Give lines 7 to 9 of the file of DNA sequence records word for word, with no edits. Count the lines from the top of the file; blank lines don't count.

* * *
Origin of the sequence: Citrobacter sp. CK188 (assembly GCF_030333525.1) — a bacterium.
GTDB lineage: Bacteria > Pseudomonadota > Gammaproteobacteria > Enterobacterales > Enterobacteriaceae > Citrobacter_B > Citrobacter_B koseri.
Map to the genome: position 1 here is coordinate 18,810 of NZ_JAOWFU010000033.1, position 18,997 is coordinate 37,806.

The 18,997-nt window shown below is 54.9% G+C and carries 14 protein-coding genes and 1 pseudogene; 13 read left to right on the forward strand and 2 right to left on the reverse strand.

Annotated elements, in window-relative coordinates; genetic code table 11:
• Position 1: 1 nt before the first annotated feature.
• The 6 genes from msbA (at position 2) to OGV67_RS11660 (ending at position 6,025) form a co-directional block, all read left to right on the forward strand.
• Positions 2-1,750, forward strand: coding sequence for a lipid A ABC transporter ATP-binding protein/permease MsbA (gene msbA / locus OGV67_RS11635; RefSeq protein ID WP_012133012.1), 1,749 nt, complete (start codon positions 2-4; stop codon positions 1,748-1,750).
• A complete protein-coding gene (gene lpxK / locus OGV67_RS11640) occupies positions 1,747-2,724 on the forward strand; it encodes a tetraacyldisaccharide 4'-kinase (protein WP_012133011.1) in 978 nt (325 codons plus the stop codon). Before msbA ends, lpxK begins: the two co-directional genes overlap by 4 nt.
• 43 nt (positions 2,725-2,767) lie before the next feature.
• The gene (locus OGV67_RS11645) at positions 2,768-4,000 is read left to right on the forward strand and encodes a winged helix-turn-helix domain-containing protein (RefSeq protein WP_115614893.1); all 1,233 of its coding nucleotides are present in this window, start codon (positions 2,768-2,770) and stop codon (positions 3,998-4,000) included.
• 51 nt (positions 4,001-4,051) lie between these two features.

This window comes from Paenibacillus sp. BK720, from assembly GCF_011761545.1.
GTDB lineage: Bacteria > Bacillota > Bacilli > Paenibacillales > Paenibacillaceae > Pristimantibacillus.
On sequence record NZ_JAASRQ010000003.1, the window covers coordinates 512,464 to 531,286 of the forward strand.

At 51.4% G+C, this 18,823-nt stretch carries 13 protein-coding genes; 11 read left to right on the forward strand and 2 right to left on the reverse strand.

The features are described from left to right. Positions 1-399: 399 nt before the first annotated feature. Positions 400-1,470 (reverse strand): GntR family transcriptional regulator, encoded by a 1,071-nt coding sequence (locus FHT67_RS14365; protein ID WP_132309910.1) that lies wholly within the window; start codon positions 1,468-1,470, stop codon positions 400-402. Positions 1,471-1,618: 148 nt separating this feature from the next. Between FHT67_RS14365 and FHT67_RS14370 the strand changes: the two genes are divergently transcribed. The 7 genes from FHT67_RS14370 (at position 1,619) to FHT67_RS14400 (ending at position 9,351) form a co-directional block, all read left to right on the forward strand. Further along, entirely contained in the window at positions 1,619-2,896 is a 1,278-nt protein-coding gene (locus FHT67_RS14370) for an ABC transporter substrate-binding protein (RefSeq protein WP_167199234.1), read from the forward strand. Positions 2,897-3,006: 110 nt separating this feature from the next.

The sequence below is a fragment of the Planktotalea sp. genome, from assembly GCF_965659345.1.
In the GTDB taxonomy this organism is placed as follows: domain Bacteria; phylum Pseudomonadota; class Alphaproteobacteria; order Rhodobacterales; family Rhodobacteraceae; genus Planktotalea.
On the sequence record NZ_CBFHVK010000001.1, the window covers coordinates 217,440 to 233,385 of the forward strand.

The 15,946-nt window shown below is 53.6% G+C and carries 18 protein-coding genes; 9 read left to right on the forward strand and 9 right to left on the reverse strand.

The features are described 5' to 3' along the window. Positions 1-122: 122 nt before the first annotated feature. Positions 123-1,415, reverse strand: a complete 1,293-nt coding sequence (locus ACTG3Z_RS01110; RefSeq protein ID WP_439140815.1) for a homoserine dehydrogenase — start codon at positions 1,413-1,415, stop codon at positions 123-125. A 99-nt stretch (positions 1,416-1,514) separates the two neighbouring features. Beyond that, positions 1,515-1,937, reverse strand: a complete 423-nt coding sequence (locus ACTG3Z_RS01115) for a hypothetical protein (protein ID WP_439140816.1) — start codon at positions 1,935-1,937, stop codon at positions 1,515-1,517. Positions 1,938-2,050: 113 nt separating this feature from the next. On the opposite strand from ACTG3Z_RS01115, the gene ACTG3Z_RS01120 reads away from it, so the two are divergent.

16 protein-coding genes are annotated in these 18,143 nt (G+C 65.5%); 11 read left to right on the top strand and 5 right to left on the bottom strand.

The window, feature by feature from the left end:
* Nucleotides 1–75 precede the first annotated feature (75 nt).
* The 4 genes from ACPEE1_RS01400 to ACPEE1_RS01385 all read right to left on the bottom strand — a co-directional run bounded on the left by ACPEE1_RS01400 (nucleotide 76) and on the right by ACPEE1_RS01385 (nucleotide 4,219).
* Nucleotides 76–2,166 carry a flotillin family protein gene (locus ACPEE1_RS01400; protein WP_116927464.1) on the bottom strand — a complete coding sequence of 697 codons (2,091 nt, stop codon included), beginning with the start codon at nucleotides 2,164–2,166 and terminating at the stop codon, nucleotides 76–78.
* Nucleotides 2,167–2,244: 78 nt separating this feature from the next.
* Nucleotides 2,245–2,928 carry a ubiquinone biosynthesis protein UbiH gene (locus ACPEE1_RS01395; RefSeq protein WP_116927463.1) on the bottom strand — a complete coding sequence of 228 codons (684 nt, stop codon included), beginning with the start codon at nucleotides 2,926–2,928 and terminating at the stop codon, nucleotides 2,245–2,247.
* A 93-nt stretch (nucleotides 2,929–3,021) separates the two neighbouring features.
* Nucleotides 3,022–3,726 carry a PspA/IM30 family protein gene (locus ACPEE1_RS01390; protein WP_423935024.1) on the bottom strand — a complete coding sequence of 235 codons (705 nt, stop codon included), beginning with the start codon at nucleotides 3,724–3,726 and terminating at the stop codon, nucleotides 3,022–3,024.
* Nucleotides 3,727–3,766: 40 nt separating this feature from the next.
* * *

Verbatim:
• The 6 genes from msbA (at position 2) to OGV67_RS11660 (ending at position 6,025) form a co-directional block, all read left to right on the forward strand.
• Positions 2-1,750, forward strand: coding sequence for a lipid A ABC transporter ATP-binding protein/permease MsbA (gene msbA / locus OGV67_RS11635; RefSeq protein ID WP_012133012.1), 1,749 nt, complete (start codon positions 2-4; stop codon positions 1,748-1,750).
• A complete protein-coding gene (gene lpxK / locus OGV67_RS11640) occupies positions 1,747-2,724 on the forward strand; it encodes a tetraacyldisaccharide 4'-kinase (protein WP_012133011.1) in 978 nt (325 codons plus the stop codon). Before msbA ends, lpxK begins: the two co-directional genes overlap by 4 nt.